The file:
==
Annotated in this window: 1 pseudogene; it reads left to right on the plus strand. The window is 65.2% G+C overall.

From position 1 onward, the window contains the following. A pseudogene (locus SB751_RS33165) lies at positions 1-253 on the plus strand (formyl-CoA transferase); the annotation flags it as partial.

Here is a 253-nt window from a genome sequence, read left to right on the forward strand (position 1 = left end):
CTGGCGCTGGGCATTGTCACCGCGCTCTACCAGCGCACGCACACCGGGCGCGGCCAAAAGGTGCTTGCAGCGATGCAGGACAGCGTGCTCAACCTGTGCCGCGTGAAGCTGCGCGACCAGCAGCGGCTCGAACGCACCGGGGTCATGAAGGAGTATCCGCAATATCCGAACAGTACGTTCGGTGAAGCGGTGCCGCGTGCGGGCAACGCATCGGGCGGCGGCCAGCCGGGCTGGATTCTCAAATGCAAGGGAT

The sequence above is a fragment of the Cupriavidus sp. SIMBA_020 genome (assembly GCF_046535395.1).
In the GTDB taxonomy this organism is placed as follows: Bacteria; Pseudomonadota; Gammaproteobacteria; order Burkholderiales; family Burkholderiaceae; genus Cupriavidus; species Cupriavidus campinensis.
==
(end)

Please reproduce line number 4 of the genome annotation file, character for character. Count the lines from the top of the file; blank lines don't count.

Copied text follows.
CTGGCGCTGGGCATTGTCACCGCGCTCTACCAGCGCACGCACACCGGGCGCGGCCAAAAGGTGCTTGCAGCGATGCAGGACAGCGTGCTCAACCTGTGCCGCGTGAAGCTGCGCGACCAGCAGCGGCTCGAACGCACCGGGGTCATGAAGGAGTATCCGCAATATCCGAACAGTACGTTCGGTGAAGCGGTGCCGCGTGCGGGCAACGCATCGGGCGGCGGCCAGCCGGGCTGGATTCTCAAATGCAAGGGAT